This Saturday, workers of all colors and heritage must unite, not just to honor the history of the labor movement itself, but to continue the much-needed fight that started decades ago.
May First is International Workers Day, the commemoration of the Haymarket Massacre in Chicago in 1886, when local police fired on and killed several workers during a rally for an eight-hour work day. May Day has become an occasion in which we celebrate the historical social and economic achievements of the labor movement in the world, a movement that played a central role in bringing the standard 40-hour work week; safer working conditions; decent wages; collective bargaining; health protection; pensions and retirement; better and more training for workers; and overall, a better environment for workers to speak up for themselves and their families. Those protections led to the expansion of the American Middle Class. And a solid middle class is one of the main characteristics of a developed nation.
As we reflect on this historical evolution of social conditions and labor rights for workers, there is a serious contradiction today where millions of workers in the nation still lack access to any of the benefits that this movement brought. This is especially true for a particular group of workers — Latino and immigrant workers — a community that has been under constant attack from various fronts throughout this nation over the last several years.
Let’s start with the conditions at work. A recent 2010 study from the AFL-CIO, “Death On The Job Report,” reflects some of these unique concerns. Latinos have a high risk of death and injury at work. In 2008, 804 Latinos died from injuries at work and there has been a steady increase of deaths, 51-percent, since 1992 (the first year this report was published). Sixty-three-percent of those Latino deaths (503) were born outside the U.S. The fatality rates for Latinos are much higher than for all workers: the national average is 3.7 per 100,000, while for Latino workers it’s 4.2 per 100,000. In certain professions the Latino share of fatal injuries is extremely high: for carpenters it’s 27%; for roofers, 37%; and for construction laborers, it’s 41%.
That’s not all. Working Latinos have the highest percentages of wage theft, as well as the lowest access to basic health care. There has also been a drastic increase in racial attacks against Latinos in the last years, resulting in a 32-percent increase of hate crimes against Latinos since 2003.
This historical economic crisis has made a lot of people angry. One particular group decided, mainly the extremist right, to focus that anger against Latino immigrants. It’s ironic that we do not see these people protesting against the main forces which actually plunged this nation into a recession: the predators on Wall Street, the Bush administration, or any of the conservative policies that promoted extreme deregulation of corporations.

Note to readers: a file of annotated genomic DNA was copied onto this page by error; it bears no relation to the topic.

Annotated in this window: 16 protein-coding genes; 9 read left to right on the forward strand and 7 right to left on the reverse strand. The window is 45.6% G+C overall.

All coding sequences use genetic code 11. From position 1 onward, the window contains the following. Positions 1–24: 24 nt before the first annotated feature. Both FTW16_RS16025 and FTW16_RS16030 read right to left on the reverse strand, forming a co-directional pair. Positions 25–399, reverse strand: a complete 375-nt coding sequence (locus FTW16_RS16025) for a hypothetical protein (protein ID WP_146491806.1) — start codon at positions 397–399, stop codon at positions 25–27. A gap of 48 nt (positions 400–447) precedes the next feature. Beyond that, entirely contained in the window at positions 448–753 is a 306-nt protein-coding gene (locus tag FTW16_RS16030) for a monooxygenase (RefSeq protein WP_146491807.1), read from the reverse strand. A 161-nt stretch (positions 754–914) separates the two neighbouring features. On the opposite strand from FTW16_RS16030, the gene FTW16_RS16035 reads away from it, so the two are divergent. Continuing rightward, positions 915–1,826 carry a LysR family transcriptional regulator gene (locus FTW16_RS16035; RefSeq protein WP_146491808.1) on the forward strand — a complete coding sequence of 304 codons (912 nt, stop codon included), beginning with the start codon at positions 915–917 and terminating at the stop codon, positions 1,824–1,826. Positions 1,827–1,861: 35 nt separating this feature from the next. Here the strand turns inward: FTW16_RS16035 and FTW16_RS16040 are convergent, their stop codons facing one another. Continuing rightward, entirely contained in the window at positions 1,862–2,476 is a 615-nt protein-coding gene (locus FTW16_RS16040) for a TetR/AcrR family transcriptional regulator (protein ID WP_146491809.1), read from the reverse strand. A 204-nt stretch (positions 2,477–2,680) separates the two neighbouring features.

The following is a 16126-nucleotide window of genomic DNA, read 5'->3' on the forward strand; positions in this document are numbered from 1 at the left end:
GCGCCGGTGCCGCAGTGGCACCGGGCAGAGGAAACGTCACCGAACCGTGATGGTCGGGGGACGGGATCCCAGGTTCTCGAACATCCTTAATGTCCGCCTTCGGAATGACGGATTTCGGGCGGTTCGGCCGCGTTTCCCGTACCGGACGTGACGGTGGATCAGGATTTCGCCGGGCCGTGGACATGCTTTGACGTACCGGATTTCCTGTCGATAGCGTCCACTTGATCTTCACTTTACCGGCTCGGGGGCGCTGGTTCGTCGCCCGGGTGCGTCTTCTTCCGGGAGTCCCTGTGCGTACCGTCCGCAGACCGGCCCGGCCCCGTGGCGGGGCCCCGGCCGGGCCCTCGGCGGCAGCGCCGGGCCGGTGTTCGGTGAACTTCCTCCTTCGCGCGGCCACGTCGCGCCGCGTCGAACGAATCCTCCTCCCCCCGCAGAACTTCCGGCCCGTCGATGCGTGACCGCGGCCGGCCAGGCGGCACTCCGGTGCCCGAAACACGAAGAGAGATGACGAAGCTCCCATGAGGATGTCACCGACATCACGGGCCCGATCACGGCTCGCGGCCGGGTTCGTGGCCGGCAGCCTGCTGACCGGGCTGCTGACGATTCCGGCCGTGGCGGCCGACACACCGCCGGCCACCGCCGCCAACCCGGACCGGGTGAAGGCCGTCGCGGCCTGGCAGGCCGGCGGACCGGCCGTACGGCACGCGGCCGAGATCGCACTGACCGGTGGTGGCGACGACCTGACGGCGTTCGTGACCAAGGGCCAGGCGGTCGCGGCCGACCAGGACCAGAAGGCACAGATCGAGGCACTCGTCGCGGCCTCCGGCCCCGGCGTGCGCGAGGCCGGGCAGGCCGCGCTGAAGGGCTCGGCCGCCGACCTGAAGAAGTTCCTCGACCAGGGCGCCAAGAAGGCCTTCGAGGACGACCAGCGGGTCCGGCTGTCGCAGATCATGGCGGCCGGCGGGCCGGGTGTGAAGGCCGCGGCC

Nonetheless, the efforts of that confused group have paid off — not by creating prosperity and a stronger economy, but by costing the Latino community an exorbitant price. This in combination with the drastic failure of the administration and Congress to deliver immigration reform has opened access to regional extremists to pass hasty irresponsible anti-immigrant legislation. As a result, discrimination isn’t only practiced behind closed curtains – it’s protected by the law. The policies range from prohibiting rental housing to undocumented immigrants to the legalization of racial profiling, as we’ve just witnessed in Arizona. That law, SB 1070, invites harassment against Latinos, even if they are citizens. It’s a cheap political move aimed at scaring away Brown people, breaking up families, and stripping Americans of their basic rights and dignity. At a minimum, it’s blatant attack on the social advancement that our brothers and sisters in the labor movement have been pushing for since the origins of May Day.
Organized labor has been on the front line defending the most vulnerable and exploited workers. As we celebrate May Day all over the world, this is the time to stand in solidarity with those that are under serious attack in this nation – our immigrant brothers and sisters. The union movement must welcome these workers in a more aggressive way. Furthermore, Latinos and immigrants must embrace the labor movement as a tool for social protection and economic advancement. This is the future of our movement, but more importantly this is the future of a more just and a stronger nation. No one should allow the assault of labor, human or civil rights of any group. It’s just bad political, social and economic policy.
Hector E. Sanchez is the executive director of The Labor Council for Latin American Advancement (LCLAA). He has worked in education and non-profit organizations, and has over 10 years of policy, advocacy research and community outreach experience. The above article was originally published on NPR. We thank Mr. Sanchez for giving us the privilege to post his article.